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Jeb Bush talks education for Arkansas GOP hopeful

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SHERWOOD, Ark. (AP) — Former Florida Gov. Jeb Bush praised education proposals from gubernatorial candidate Asa Hutchinson in Arkansas Tuesday despite differences between the Republicans on key school reforms, as the potential 2016 GOP presidential candidate stepped up campaigning for Republicans in tight races ahead of the midterm elections.

Bush singled out Hutchinson's proposal to expand computer science classes in Arkansas schools after the two toured a Sherwood charter school and viewed students' science projects. He also planned to headline a fundraiser for Hutchinson, who is running against Democratic nominee and fellow ex-congressman Mike Ross.

"Your whole education plan is right on target, and I think the state and children of Arkansas will do well with your leadership," Bush said at a news conference.

Bush, the brother and son of the last two Republican presidents, is mulling whether to run for the White House in 2016. Unlike several other possible GOP contenders, he kept a relatively low public profile earlier in the year. But he has actively campaigned for GOP candidates of late. He is the latest of a series of possible 2016 White House hopefuls to appear in Arkansas, including U.S. Rep. Paul Ryan of Wisconsin and New Jersey Gov. Chris Christie.

A day earlier, Bush campaigned for Republican U.S. Sen. Pat Roberts in Kansas. Last week, he was in North Carolina to boost Senate candidate Thom Tillis, and he appeared at a fundraiser in Chicago recently for another GOP governor candidate, Illinois businessman Bruce Rauner.

Bush has been an advocate of the Common Core academic standards, which were developed by a bipartisan group of governors and state school officials and later promoted by the Obama administration. The standards have faced a backlash from conservatives in Arkansas and other states, and Hutchinson has said he'll review them next year.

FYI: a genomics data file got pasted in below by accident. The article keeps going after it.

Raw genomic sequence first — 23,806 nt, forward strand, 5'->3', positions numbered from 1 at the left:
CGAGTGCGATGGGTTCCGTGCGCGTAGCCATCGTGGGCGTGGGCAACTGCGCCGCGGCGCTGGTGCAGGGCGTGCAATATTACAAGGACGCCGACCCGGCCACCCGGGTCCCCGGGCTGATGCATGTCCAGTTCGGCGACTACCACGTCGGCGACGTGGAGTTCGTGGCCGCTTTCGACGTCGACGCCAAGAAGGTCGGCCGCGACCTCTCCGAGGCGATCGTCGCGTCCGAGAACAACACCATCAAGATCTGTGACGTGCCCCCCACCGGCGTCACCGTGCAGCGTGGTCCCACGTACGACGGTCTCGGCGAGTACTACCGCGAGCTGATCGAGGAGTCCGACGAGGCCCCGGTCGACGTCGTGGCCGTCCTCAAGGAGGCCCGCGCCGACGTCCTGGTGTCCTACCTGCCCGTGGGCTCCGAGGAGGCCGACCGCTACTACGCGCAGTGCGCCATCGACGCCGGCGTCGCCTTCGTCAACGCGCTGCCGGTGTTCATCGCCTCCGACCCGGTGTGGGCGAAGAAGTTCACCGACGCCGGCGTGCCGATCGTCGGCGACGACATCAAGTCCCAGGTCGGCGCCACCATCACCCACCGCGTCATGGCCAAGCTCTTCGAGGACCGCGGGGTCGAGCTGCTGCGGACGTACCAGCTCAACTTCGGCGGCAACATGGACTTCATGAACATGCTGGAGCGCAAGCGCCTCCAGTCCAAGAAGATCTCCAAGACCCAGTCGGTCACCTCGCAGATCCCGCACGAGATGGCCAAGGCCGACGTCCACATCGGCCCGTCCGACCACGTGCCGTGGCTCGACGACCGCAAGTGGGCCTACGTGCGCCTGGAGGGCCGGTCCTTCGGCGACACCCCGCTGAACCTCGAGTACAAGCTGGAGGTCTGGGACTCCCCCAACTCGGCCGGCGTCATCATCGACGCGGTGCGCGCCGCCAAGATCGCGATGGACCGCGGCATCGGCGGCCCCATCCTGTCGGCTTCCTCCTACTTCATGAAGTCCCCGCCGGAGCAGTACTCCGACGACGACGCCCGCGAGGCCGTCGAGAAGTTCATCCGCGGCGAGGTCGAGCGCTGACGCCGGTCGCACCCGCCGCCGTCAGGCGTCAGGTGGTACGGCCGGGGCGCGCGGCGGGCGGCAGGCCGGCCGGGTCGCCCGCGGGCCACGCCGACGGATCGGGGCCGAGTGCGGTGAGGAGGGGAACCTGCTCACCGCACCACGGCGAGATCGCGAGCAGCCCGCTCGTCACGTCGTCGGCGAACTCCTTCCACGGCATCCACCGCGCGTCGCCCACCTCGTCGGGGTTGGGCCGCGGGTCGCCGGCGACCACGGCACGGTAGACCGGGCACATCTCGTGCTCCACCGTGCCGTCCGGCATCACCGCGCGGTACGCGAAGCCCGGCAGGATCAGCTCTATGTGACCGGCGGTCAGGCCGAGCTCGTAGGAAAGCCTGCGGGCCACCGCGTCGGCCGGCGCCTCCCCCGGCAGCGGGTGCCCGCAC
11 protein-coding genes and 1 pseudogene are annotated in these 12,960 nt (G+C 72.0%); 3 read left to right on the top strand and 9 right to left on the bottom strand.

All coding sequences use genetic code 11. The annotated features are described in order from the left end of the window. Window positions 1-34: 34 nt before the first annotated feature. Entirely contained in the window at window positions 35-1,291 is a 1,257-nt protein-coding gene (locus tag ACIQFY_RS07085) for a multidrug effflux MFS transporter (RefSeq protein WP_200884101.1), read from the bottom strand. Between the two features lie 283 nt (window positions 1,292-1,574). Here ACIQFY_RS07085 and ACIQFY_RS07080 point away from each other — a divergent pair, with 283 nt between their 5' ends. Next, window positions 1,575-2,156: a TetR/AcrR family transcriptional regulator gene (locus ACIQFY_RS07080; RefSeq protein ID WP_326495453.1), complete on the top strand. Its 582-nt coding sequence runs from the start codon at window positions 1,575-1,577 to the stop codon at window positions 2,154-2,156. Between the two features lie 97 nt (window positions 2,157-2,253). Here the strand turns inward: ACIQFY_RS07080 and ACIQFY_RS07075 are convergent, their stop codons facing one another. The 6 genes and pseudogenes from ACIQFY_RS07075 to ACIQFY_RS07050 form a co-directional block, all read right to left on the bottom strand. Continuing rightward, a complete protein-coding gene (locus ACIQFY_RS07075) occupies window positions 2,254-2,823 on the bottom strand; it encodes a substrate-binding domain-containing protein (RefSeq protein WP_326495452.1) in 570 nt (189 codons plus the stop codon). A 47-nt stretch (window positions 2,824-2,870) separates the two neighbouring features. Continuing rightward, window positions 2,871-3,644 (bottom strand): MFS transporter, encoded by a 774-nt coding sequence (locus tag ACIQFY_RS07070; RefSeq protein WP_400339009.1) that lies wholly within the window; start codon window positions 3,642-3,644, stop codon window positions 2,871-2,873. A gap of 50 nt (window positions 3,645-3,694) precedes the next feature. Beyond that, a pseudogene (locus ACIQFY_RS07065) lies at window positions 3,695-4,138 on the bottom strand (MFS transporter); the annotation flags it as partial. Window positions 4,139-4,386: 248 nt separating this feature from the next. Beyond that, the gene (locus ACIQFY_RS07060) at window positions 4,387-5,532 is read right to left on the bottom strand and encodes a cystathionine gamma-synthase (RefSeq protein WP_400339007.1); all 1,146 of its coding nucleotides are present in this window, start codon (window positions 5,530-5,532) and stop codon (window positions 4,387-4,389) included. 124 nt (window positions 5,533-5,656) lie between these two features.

When asked if he had any advice for Hutchinson on the issue, Bush said higher standards are needed — even if it's not Common Core.

"For the United States to succeed and for states to succeed, we need high standards," Bush said. "Whether they're called Common Core or best Arkansas standards, whatever we have today need to be higher and they need to be assessed faithfully and we need to assure that more than a third of our kids are college and/or career ready."

Hutchinson said he believed the two were in agreement.

"I've consistently said whatever standards we resolve that we need to make sure they're high standards and have high expectations for our students and that's critically important and that they're measurable," he said.

Bush has also been a vocal supporter of private school vouchers, an idea that Hutchinson said he doesn't support in Arkansas.

Ross and Hutchinson are running to succeed Democratic Gov. Mike Beebe, who is barred by term limits from seeking re-election. Republicans, who already have a majority among the nation's governors, hope to win a seat in Arkansas from the Democrats.

Ross' campaign accused Hutchinson of relying on "Washington and Wall Street allies" with Bush's visit.

"This should concern voters because while my focus will be on Arkansas and growing the middle class, Congressman Hutchinson's focus will be on returning the favors from his out-of-state partisan allies," he said in a statement.


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